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The story goes that the first board game was invented by the king of an ancient Middle Eastern kingdom, to keep his people busy during a terrible famine. So powerful was the game that players forgot to eat on days that they played it, and while the lean years passed into memory, the game remained. That game, a crude wooden board where white and black seeds were planted in small depressions, was the ancestor of backgammon, still played worldwide.

The Backgammon Trio

The Backgammon Trio 1754 (?)

Robert Edge Pine (c.1720/1730–1788) (attributed to)

National Trust, Lodge Park and Sherborne Estate

A flurry of paintings of backgammon appears in sixteenth- and seventeenth-century Europe, some presenting it as a game of elegance and wit, as in Edge Pine's later The Backgammon Trio, but far more often the game was seen as a bawdy gambling prop of the peasants, as in Ostade's Tavern with Tric-Trac of Backgammon. Such table games were, it seems, strongly connected with drinking, roughhousing and general licentiousness.

Tavern with Tric-Trac or Backgammon Players

Tavern with Tric-Trac or Backgammon Players 1669–1674

Adriaen van Ostade (1610–1685)

City of London Corporation

Hereford Chess Club

Hereford Chess Club 1815

Thomas Leeming (1788–1822)

Hereford Museum and Art Gallery

Backgammon seems to have been overtaken in artists' minds by chess as the eighteenth century progressed into the nineteenth. Chess is well documented in painting from its earliest appearance in Europe, and by the early nineteenth century both the refined intellectual pleasure of the game, as seen in the participants of Leeming's Hereford Chess Club, and its dreary graveward trudge, as seen in Daniels' Chess Players were common themes. The vibrant and bawdy energy of backgammon is tellingly absent, except in unusual examples such as an unknown Scottish school artists' Chess Players.

Chess Players

Chess Players c.1840–c.1850

William Daniels (1813–1880)

Walker Art Gallery

Chess Players

Chess Players c.1820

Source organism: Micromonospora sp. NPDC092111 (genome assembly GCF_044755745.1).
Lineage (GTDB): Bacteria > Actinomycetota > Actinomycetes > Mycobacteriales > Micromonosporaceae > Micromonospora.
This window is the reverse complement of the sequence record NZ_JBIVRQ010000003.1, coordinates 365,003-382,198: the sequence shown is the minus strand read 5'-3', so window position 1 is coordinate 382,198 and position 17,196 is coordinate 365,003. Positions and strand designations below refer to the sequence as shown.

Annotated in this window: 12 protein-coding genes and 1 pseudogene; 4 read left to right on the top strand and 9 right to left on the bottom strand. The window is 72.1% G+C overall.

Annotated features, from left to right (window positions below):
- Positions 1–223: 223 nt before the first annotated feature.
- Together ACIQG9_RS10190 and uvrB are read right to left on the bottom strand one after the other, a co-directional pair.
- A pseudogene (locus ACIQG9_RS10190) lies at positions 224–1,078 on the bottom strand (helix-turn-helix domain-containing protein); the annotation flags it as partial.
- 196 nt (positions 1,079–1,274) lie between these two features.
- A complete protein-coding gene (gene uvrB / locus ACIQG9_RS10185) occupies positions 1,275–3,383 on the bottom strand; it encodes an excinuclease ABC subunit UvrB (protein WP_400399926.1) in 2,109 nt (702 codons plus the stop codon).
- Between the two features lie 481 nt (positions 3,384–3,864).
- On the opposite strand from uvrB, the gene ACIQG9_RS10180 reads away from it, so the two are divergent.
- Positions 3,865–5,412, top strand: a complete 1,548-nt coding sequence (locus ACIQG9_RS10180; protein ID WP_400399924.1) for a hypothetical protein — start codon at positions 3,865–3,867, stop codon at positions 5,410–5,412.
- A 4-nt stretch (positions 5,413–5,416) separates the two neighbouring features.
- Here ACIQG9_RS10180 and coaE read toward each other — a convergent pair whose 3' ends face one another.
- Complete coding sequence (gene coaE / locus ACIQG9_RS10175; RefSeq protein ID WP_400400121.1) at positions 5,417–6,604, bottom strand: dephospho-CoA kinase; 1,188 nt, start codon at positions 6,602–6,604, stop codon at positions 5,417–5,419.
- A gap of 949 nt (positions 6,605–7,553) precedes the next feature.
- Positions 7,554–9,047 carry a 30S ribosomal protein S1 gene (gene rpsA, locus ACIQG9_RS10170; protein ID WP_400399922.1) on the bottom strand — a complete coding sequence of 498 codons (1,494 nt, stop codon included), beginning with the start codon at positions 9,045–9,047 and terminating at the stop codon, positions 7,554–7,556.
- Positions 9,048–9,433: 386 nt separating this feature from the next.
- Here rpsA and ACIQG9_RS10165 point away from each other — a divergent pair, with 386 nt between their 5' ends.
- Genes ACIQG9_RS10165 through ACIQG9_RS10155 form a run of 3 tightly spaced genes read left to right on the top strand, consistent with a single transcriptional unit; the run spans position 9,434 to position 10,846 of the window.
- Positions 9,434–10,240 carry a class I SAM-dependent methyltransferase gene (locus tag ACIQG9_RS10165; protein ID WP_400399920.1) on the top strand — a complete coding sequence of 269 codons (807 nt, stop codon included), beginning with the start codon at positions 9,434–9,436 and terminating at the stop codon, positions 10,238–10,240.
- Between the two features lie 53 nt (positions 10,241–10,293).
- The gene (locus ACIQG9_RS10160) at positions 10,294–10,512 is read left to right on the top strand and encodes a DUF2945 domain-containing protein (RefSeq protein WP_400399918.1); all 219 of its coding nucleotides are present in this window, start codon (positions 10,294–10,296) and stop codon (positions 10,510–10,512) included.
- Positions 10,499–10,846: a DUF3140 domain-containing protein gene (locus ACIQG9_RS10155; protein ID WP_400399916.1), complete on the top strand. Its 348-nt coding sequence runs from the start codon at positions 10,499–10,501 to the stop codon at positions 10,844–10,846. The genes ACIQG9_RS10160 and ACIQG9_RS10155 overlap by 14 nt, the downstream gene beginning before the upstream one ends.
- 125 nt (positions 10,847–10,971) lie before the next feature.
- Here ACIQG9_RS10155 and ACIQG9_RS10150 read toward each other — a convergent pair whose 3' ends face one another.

British (Scottish) School

National Trust for Scotland, Leith Hall Garden & Estate

Yet for all the humanity expressed in these paintings, games are an interactive medium. Marcel Duchamp understood this. A famed chess enthusiast, his practice moved between painting the game (in examples like his 1910 Joueur d'échecs), writing about it and playing it. He observed 'A chess game is very plastic. You construct it. One creates beautiful problems and that beauty is made with the head and hands.'

The plasticity of games was explored by many twentieth-century artists, perhaps most famously by Fluxus, who from the early 1960s produced various ‘Fluxkits', which included numerous tactile objects, counters and tokens, as well as scorecards and proposals for game rules that were often unfinished or unspecific, allowing the player to improvise and construct their own tasks.

This questioning of the role of museums in curating videogame art is not lost on curators.

Other artists explored the materiality of the games around them. Giacometti's Circuit (1931), for example, uses a wooden board with a groove smoothly bored into the surface to provide a track for a marble, held in a socket nearby. Circuit presents the haptic, tactile pleasure of a board game, provides a route for interaction, but leaves the viewer only able to look at it, held in frustrating suspense of play.

By the end of the twentieth century, parlour and board games had been largely eclipsed by their digital cousin, the computer game. Computing and the internet meant artists had a new virtual space, and a new visual language, to continue playing games in. Pioneers such as Olia Lialina began to use the internet to produce interactive works such as My Boyfriend Came Back From the War (1996), which functions as a website, interactive fiction, and a text-based computer game.